In order to have a valid written contract, the document which contains the details of the agreement has to be executed in one form or another.
Whilst most forms of contract, with notable exceptions, such as land contracts, do not even need to be in writing and can be valid even if verbal, with important business contracts it is not only important to have certainty it is also important to ensure that the right person with the right authority has clearly agreed the contract. An increasingly popular way of doing this, especially with business being far more global, is via electronic contracts.
The emergence of digital signatures in ecommerce has created a modern headache for commercial lawyers, particularly in the United States which tends to lead the way in internet and ecommerce law, and it poses the question: what constitutes a valid signature?
There are two types of signatures: Electronic Signatures (E-signatures) and Digital Signatures and the complexities of each, within American Law, are detailed below:
Electronic signatures are defined by the Uniform Electronic Transactions Act (UETA), which states that binding contracts can be created by email exchanges or by clicking “yes” in appropriate tick boxes, such as software licence agreements, provided the vendor clear explains to the consumer the consequences of their actions. Consequently, consumers should read agreements in their entirety and not just click “yes”. They need to be aware of the pitfalls of agreeing to such contracts, such as its affect on the consumer’s ability to access justice through the judicial system (due to arbitration clauses contained within such agreements).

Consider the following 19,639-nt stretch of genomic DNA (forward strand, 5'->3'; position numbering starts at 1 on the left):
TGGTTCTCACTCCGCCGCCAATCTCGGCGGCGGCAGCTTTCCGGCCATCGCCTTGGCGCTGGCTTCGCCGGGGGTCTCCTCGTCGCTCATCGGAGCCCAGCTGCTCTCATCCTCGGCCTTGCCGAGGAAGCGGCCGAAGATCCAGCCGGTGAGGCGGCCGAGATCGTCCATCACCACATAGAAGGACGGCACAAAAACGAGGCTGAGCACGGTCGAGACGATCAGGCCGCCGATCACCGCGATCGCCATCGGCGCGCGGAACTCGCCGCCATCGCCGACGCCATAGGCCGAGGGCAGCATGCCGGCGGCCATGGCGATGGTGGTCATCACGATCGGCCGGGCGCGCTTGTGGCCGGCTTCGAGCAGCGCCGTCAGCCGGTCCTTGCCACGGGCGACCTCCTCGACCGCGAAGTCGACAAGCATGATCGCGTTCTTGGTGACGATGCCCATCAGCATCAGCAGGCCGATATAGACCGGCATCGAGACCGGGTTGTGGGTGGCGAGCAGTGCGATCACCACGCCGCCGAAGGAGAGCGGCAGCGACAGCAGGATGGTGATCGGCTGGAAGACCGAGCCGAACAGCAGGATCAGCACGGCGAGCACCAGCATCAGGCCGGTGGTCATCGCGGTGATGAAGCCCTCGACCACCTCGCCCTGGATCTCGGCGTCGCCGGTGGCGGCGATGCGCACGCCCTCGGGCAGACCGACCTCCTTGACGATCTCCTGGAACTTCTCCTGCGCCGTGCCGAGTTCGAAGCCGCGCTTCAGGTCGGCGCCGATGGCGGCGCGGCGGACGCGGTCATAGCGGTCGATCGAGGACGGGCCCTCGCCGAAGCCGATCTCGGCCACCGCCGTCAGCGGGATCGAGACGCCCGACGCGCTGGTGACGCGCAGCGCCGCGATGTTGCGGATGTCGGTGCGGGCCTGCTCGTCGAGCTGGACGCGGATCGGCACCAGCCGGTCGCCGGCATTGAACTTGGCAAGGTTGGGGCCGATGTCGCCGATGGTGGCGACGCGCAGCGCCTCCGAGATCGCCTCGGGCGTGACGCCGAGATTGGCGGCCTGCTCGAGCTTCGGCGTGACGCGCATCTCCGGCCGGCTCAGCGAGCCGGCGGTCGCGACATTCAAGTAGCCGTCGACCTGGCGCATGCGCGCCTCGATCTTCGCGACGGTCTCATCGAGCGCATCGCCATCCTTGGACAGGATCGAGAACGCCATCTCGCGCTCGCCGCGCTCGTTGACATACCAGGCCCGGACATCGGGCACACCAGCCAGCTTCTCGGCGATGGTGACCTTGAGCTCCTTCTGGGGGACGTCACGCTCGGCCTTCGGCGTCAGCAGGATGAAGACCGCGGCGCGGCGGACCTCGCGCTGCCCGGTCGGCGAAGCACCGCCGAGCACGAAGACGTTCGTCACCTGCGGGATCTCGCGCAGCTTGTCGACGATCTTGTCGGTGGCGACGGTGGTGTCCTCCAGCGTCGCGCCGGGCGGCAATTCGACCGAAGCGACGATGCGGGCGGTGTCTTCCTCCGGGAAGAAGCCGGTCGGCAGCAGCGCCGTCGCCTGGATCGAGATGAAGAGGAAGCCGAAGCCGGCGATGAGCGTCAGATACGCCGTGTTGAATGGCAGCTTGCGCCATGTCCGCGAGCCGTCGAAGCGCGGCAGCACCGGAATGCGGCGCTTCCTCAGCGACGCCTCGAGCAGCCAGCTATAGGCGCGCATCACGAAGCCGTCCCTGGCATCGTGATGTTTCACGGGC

Electronic signatures are enforced by the Electronic Signatures in Global and National Commerce Act (ESGNCA). Under this act, the general rule is that by clicking “yes” or by engaging in email exchanges that formulate a contract there is a general presumption that both parties intend to be bound by the agreement.
Digital signatures are those with a third party authenticates. They are usually encrypted and used only by one party, a bit like a digital fingerprint or a coded message. Whilst electronic signatures usually consist of a name or a logo (easily replicated and usually set to go on the bottom of all company emails) and are easily enforceable, digital signatures offer greater security. They are not as easily enforceable and any changes made to a document after its digital signature automatically invalidates the digital signature.
The use of digital signatures is on the increase because of this extra layer of security and efficiency, not to mention their efficiency.
Generally speaking we are still in the early years of ecommerce and all its creases are far from being ironed out and there will be constant advancements in this area of law for some time to come. It is increasingly likely that in years to come both digital and electronic signatures could be made redundant in exchange for another medium of showing intent to enter into a contract.
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